By Rotimi Fadeyi,
The Federal Government on Wednesday said there was no plan to increase taxes or Value Added Tax (VAT).
Minister of Finance, Budget and National Planning, Zainab Ahmed disclosed this while briefing State House correspondents shortly after the Federal Executive Council (FEC) meeting presided over by President Muhammadu Buhari at the Presidential Villa.
The minister, who also disclosed that FEC approved the Finance Bill for 2020, explained that it was not the time to increase taxes or any levy, but to cut them.
She said: “in the last Finance Bill 2019, we reduced taxes from 30 percent to 20 percent for enterprises that have turnover of between N25 million to N100 million.
We also moved taxes from 30 percent to zero percent for enterprises that have turnover of N25 million naira and bellow which means they pay no taxes.
“What we are doing in the Finance Bill, 2020 is to further remove the education tax of two percent for that lower category of enterprises that have turnover of N25 million naira and below.
“So when we say incremental, it means gradually making changes, it means the changes may be up or down but for now with the economic slow down, our assessment is that this is the time to cut down on taxes to not increase taxes at all and to not increase levies.
This is the time that we need to do that and that is what we are trying to do.” “Another example is the reduction in the duties for vehicles that will be related to the mass transit.
Again, no increase in taxes and no increase in VAT”, the minister said. While speaking on the Finance Bill, 2020, the minister said what the government was trying to to do through the finance bill was to make incremental changes to tax laws relating to Customs and Excise as well as other fiscal laws to support the implementation of the annual budget.
The minister explained that when the president presented the 2021 budget to the National Assembly, he directed that the 2020 Finance Bill would also follow to support the budget proposals.
Ahmed said, “we are working on implementing current fiscal reforms in line with the Multi-year Medium Term framework and over time we hope that this Finance Bill, that the fiscal space will be reformed on an incremental basis.
“So this Finance Bill for 2020 was developed as a result of a very large multi-stakeholder effort under Fiscal Policy Reform Committee that has several ministries, departments and agencies as members but also the private sector, experienced tax practitioners and academics.
“During the process, we received a lot of suggestions from different stakeholders but we had to limit what we could take because, we are by three principles – to adopt appropriate counter fiscal measures to manage the economic slow down, incrementally reforming the fiscal incentive policies of government and ensuring closer coordination between the monitary trade as well as fiscal authorities”, she stated.
Speaking on the provisions of the 2020 Finance Bill, Ahmed said the broad principle was to consider how to have adequate macroeconomic strategies to attract investment in order to be able to grow the economy on a sustainable basis.
According to her, the Finance Bill would also ensure job creation as the immediate fiscal strategies to put in place accelerated domestic revenue mobilization in response to COVID-19 pandemic and the recent decline in the economy.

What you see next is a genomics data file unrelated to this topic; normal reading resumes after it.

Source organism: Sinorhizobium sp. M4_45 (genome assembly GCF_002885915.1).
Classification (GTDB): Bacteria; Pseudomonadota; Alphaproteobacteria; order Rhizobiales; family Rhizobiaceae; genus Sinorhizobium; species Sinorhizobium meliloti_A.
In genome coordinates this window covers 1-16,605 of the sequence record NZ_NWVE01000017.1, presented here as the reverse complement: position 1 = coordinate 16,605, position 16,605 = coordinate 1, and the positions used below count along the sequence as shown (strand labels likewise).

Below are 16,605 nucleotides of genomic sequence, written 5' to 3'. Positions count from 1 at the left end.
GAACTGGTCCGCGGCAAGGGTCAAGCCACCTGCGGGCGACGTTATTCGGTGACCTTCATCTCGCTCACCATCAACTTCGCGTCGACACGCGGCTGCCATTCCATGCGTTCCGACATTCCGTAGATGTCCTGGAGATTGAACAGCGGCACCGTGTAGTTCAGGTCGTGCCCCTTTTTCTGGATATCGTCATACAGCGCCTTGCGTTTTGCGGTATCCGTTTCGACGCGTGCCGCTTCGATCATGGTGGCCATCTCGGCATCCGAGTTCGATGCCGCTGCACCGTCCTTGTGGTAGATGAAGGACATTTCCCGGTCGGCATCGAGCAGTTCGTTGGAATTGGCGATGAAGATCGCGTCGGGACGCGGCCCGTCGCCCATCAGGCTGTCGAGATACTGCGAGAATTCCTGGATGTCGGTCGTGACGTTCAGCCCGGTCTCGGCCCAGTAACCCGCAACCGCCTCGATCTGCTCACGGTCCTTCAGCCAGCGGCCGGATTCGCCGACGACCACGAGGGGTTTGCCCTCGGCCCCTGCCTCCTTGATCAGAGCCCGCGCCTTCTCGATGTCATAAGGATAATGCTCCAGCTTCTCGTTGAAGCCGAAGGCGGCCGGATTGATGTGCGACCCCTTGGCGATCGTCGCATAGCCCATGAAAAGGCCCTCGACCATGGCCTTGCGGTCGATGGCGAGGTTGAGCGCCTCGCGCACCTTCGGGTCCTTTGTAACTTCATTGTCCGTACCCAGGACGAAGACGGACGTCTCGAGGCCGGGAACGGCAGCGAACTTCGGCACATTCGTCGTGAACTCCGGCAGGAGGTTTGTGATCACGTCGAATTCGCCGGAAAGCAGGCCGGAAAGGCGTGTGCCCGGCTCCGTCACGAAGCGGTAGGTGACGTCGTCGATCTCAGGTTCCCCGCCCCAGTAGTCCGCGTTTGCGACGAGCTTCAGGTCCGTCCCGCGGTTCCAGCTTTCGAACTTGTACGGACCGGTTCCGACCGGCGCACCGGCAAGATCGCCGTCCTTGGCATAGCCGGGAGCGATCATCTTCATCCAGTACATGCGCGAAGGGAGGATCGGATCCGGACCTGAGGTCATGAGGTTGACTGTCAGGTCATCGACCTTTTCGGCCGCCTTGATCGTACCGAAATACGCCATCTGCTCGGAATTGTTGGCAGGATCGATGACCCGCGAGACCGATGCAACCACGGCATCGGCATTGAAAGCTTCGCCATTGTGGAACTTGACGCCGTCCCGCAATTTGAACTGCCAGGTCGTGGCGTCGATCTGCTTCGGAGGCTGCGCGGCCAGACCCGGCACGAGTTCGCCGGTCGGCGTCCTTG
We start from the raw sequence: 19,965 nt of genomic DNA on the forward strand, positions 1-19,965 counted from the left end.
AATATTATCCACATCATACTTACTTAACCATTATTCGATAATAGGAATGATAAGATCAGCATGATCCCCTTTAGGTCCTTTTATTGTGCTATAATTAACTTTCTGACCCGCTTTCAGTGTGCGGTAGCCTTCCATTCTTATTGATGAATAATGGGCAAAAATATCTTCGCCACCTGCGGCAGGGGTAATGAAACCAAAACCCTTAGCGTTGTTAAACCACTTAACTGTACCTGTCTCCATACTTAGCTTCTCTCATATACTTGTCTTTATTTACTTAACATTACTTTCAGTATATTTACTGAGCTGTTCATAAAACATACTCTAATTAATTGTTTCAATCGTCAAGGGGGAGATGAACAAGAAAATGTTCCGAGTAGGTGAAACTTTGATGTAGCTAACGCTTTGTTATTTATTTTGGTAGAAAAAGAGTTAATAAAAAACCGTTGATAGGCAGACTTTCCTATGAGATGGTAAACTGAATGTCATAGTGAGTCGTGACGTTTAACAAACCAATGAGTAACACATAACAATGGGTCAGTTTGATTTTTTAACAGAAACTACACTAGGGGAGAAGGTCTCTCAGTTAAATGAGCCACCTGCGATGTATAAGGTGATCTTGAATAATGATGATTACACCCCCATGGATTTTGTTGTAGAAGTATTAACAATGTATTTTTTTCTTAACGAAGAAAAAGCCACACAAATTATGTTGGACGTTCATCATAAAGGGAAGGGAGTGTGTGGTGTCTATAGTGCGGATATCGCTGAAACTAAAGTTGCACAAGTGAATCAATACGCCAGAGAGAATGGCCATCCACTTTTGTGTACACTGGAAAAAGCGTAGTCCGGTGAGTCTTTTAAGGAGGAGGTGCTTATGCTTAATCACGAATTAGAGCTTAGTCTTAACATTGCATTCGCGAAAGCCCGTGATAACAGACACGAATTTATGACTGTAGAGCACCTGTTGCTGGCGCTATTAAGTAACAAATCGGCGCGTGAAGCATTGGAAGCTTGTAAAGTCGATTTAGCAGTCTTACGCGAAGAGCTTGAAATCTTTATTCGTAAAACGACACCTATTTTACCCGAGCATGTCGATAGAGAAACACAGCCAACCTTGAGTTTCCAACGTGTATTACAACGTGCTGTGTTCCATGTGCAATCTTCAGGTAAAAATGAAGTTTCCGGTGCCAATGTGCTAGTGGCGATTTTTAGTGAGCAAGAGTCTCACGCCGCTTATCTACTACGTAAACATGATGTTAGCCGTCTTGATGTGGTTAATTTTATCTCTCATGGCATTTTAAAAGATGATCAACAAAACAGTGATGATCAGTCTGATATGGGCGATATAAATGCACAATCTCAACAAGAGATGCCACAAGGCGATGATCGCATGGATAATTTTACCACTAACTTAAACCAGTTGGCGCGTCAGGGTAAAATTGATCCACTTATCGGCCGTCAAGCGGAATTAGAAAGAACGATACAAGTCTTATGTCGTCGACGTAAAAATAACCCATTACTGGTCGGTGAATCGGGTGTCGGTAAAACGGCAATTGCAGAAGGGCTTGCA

“In producing this bill, what we were inadvertently doing was amending provisions in 13 different taxes which include the Capital Gains Tax Act, Companies Income Tax Act (CITA), Industrial Development (Income Tax Relief ) Act (IIDITRA), Personal Income Tax Act (PITA), Tertiary Education Trust Fund Act, Customs & Excise Tariff (Consolidation) Act, Value Added Tax Act (VATA), Federal Inland Revenue Service (Establishment) Act, the Fiscal Responsibility Act and the Public Procurement Act.
According to her, “some highlights of these provisions include amendments that we have had to make to provide incremental changes to tax laws.
These amendments include providing fiscal relief for corporate tax payers, for instance by reducing the applicable minimum tax rate for two consecutive years. So from 0.5 percent to 0.25 percent.
“These reforms will commence and will also be closely followed by the cessation rules for small businesses as well as providing incentive for mass transits by reducing import duties and the levies for large tractors, buses and other motor vehicles.
The reason for us is to reduce the cost of transportation which is a major driver of inflation especially food production. She further said, “we also have proposed measures to create a legal instrument that supports a crisis intervention fund such as, the crisis intervention that we have had to put in place for COVID-19.
So we hope that we don’t have other crisis but we need to create such a fund so that it is available and it is legislated.”
“We are also amending the Fiscal Responsibility Act to enhance fiscal efficiencies and also to control the cost revenue ratios of government owned enterprises, so that we will be able to realize more operating surpluses from these enterprises.
“Let me remind you that in the 2019 bill, we actually reduced taxes from 30 percent to 20 percent for medium enterprises and from 30 percent to zero percent for very small or macro enterprises.
“These reductions in taxes is being reinforced in the 2020 Finance Bill by further removing the education tax of two percent that the smallest businesses still have to pay despite their zero payment of company income tax”, she added.